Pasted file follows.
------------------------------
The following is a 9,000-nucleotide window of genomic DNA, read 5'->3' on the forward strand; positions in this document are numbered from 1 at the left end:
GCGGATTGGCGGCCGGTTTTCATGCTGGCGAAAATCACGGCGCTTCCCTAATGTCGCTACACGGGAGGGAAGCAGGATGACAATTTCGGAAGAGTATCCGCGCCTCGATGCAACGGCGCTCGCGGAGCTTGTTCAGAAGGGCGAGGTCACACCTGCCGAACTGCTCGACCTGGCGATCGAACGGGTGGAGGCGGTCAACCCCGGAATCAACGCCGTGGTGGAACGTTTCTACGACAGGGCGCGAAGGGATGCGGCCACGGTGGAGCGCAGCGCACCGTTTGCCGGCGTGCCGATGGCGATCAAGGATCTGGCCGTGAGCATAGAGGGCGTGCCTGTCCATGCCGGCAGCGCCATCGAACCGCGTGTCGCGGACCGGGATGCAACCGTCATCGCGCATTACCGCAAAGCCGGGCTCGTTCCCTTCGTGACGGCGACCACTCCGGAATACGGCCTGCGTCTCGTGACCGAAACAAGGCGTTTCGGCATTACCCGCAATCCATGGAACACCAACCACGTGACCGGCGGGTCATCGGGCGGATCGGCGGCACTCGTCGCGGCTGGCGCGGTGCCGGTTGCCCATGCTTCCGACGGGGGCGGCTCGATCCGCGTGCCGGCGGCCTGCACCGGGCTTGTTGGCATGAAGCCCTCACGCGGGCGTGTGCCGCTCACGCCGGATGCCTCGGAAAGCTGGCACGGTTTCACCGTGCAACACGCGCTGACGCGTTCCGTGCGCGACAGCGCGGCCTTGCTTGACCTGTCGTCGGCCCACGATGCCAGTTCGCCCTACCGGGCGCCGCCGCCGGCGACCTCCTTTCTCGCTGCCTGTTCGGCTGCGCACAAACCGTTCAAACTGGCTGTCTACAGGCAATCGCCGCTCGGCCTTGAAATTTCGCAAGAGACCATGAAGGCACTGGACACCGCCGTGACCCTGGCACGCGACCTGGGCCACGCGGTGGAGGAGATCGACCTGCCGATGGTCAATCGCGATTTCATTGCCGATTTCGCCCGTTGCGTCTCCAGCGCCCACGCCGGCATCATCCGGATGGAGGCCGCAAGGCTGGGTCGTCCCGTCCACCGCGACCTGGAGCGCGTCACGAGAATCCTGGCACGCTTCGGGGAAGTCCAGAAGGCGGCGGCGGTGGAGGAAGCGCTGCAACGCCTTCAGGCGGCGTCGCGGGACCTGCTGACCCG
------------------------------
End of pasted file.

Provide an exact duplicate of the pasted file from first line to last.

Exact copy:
The following is a 9,000-nucleotide window of genomic DNA, read 5'->3' on the forward strand; positions in this document are numbered from 1 at the left end:
GCGGATTGGCGGCCGGTTTTCATGCTGGCGAAAATCACGGCGCTTCCCTAATGTCGCTACACGGGAGGGAAGCAGGATGACAATTTCGGAAGAGTATCCGCGCCTCGATGCAACGGCGCTCGCGGAGCTTGTTCAGAAGGGCGAGGTCACACCTGCCGAACTGCTCGACCTGGCGATCGAACGGGTGGAGGCGGTCAACCCCGGAATCAACGCCGTGGTGGAACGTTTCTACGACAGGGCGCGAAGGGATGCGGCCACGGTGGAGCGCAGCGCACCGTTTGCCGGCGTGCCGATGGCGATCAAGGATCTGGCCGTGAGCATAGAGGGCGTGCCTGTCCATGCCGGCAGCGCCATCGAACCGCGTGTCGCGGACCGGGATGCAACCGTCATCGCGCATTACCGCAAAGCCGGGCTCGTTCCCTTCGTGACGGCGACCACTCCGGAATACGGCCTGCGTCTCGTGACCGAAACAAGGCGTTTCGGCATTACCCGCAATCCATGGAACACCAACCACGTGACCGGCGGGTCATCGGGCGGATCGGCGGCACTCGTCGCGGCTGGCGCGGTGCCGGTTGCCCATGCTTCCGACGGGGGCGGCTCGATCCGCGTGCCGGCGGCCTGCACCGGGCTTGTTGGCATGAAGCCCTCACGCGGGCGTGTGCCGCTCACGCCGGATGCCTCGGAAAGCTGGCACGGTTTCACCGTGCAACACGCGCTGACGCGTTCCGTGCGCGACAGCGCGGCCTTGCTTGACCTGTCGTCGGCCCACGATGCCAGTTCGCCCTACCGGGCGCCGCCGCCGGCGACCTCCTTTCTCGCTGCCTGTTCGGCTGCGCACAAACCGTTCAAACTGGCTGTCTACAGGCAATCGCCGCTCGGCCTTGAAATTTCGCAAGAGACCATGAAGGCACTGGACACCGCCGTGACCCTGGCACGCGACCTGGGCCACGCGGTGGAGGAGATCGACCTGCCGATGGTCAATCGCGATTTCATTGCCGATTTCGCCCGTTGCGTCTCCAGCGCCCACGCCGGCATCATCCGGATGGAGGCCGCAAGGCTGGGTCGTCCCGTCCACCGCGACCTGGAGCGCGTCACGAGAATCCTGGCACGCTTCGGGGAAGTCCAGAAGGCGGCGGCGGTGGAGGAAGCGCTGCAACGCCTTCAGGCGGCGTCGCGGGACCTGCTGACCCG